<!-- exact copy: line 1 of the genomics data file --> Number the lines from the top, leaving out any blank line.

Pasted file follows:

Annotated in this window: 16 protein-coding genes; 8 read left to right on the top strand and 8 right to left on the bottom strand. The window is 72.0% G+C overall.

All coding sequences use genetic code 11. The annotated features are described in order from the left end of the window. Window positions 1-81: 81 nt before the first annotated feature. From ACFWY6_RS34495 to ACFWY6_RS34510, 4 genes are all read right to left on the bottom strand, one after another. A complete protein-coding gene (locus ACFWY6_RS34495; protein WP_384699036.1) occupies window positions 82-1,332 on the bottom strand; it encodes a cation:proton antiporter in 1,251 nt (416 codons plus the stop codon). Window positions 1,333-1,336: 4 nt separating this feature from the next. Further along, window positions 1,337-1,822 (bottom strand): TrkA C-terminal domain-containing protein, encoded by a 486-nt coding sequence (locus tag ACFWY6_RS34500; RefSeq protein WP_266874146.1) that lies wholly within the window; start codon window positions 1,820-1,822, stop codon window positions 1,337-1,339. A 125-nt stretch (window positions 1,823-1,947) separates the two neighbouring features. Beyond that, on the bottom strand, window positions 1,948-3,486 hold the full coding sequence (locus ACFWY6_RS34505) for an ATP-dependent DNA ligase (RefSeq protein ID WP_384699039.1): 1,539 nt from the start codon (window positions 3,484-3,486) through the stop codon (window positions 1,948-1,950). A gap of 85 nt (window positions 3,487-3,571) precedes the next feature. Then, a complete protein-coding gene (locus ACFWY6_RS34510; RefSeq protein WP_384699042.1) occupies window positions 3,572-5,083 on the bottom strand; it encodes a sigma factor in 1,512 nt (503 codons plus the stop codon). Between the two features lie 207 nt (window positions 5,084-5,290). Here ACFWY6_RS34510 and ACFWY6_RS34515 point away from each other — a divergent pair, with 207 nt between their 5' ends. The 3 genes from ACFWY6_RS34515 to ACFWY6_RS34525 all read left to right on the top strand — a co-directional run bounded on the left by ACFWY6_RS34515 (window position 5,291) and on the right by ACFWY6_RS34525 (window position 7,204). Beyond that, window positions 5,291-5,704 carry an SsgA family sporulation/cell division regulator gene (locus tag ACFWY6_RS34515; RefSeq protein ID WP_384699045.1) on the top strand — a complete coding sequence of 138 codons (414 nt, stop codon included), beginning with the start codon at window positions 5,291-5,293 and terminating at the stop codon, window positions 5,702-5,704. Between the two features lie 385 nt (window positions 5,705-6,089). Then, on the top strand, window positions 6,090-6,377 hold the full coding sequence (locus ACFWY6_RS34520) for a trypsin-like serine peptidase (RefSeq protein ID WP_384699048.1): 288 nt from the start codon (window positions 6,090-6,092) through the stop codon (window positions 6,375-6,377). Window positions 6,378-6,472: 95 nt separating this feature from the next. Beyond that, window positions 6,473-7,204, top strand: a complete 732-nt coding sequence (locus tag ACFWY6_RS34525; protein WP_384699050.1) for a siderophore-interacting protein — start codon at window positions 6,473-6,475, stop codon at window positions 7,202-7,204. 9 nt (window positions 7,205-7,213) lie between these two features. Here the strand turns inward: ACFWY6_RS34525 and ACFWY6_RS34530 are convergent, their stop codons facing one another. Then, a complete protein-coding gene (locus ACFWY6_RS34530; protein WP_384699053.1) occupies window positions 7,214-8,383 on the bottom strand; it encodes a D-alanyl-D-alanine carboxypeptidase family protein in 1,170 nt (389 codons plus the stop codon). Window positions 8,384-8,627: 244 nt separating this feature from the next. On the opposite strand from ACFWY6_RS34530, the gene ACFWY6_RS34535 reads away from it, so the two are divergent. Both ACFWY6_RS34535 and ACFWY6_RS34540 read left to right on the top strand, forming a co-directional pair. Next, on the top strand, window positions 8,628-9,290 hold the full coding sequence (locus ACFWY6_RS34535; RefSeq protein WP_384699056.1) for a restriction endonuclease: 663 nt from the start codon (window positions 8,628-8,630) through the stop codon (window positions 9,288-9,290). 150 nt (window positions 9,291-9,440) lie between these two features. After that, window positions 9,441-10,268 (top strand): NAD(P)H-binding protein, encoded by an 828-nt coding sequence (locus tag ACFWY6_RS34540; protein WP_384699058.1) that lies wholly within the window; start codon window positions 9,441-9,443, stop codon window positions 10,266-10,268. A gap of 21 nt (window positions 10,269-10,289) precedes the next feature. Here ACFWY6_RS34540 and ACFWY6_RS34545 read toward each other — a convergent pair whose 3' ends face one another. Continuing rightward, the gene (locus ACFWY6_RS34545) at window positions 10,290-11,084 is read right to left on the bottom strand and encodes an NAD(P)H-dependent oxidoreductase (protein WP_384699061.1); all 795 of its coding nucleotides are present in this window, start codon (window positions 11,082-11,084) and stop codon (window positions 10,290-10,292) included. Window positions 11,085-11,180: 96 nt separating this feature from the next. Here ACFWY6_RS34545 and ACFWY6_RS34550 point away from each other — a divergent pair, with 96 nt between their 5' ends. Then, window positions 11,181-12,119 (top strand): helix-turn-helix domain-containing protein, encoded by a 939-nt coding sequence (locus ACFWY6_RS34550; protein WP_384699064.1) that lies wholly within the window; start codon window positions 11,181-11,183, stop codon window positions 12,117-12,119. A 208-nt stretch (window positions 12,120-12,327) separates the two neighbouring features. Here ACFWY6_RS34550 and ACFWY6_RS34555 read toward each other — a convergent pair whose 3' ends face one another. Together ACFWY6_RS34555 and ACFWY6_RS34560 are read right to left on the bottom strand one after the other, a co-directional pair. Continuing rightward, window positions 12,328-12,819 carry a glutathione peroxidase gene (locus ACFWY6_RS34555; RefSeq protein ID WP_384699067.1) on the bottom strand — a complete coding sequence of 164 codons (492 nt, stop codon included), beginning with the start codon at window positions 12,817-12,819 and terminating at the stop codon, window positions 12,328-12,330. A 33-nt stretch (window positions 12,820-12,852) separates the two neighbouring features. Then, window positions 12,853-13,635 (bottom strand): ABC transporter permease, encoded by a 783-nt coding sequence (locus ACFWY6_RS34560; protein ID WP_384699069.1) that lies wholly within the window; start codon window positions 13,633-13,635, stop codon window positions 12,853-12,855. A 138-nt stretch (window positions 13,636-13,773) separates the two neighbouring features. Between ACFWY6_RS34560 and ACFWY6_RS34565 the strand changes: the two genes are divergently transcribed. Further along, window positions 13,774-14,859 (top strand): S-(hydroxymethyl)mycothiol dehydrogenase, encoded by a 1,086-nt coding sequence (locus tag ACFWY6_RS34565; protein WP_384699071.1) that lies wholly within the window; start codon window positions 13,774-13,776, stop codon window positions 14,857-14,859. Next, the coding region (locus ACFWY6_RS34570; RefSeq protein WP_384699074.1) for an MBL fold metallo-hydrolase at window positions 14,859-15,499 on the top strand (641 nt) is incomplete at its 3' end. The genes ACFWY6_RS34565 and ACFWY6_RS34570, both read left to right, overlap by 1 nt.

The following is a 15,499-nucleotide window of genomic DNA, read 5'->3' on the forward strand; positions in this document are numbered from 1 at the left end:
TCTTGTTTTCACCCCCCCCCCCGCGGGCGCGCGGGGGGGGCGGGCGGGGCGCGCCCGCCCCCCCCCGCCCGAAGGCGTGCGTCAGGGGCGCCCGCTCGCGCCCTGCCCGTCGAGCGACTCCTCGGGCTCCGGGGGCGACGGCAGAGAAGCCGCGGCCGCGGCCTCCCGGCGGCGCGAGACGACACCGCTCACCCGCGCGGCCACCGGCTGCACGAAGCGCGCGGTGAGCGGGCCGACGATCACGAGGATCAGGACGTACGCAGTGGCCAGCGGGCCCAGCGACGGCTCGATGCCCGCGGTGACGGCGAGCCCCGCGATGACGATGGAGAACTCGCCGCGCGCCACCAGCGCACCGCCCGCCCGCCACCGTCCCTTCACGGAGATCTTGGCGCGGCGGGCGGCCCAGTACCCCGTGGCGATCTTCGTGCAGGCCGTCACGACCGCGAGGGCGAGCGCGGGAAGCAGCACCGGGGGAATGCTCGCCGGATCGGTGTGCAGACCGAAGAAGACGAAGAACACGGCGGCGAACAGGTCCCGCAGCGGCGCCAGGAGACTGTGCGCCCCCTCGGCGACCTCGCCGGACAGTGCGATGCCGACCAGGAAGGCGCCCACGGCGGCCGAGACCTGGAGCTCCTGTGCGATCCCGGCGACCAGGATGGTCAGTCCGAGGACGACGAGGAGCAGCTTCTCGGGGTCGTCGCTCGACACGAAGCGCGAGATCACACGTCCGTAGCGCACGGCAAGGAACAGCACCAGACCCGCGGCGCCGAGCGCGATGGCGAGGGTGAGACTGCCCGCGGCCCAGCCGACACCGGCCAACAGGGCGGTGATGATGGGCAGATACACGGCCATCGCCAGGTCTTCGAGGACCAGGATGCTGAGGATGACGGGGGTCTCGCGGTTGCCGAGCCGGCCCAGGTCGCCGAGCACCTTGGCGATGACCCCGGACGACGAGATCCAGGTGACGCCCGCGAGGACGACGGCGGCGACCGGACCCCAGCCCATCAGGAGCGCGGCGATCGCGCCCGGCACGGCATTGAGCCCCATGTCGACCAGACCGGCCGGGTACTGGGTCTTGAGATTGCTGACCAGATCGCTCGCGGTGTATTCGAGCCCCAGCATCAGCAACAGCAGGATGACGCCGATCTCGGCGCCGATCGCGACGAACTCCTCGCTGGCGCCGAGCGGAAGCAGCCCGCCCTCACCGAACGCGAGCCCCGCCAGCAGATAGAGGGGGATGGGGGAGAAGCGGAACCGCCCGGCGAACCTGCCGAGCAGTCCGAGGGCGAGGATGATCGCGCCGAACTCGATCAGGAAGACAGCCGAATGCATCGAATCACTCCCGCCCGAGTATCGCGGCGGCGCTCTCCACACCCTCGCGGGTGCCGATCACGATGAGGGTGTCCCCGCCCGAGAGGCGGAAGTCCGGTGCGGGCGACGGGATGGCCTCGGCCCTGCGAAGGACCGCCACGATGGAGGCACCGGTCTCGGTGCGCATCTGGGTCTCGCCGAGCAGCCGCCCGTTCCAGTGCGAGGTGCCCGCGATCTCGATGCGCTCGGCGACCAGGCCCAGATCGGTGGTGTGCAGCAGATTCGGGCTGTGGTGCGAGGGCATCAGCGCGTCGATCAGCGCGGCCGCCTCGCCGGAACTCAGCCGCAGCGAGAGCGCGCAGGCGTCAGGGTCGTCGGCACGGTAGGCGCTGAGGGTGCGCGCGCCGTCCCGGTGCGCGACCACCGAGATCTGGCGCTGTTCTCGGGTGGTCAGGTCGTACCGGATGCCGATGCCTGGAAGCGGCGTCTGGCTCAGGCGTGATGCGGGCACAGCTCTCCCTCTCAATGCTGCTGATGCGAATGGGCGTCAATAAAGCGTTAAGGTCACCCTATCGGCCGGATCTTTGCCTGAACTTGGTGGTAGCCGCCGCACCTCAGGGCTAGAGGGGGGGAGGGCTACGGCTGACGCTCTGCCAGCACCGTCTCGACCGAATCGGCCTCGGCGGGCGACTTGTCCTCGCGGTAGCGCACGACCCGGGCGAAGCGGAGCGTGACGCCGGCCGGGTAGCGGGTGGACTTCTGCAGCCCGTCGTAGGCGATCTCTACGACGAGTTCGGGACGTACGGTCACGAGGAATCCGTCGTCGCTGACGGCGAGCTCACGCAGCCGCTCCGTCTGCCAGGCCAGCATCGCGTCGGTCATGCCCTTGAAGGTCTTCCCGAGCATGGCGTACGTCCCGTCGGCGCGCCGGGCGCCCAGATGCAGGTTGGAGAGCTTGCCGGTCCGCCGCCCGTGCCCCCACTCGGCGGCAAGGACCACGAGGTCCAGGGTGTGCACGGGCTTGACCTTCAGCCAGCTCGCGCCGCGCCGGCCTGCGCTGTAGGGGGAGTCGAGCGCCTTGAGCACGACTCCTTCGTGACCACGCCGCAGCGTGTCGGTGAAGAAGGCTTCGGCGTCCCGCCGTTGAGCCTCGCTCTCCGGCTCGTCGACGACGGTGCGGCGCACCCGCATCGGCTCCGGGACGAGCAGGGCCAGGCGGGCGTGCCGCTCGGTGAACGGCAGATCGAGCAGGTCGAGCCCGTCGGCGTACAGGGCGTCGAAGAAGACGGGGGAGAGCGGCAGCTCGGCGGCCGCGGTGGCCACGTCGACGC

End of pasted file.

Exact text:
Annotated in this window: 16 protein-coding genes; 8 read left to right on the top strand and 8 right to left on the bottom strand. The window is 72.0% G+C overall.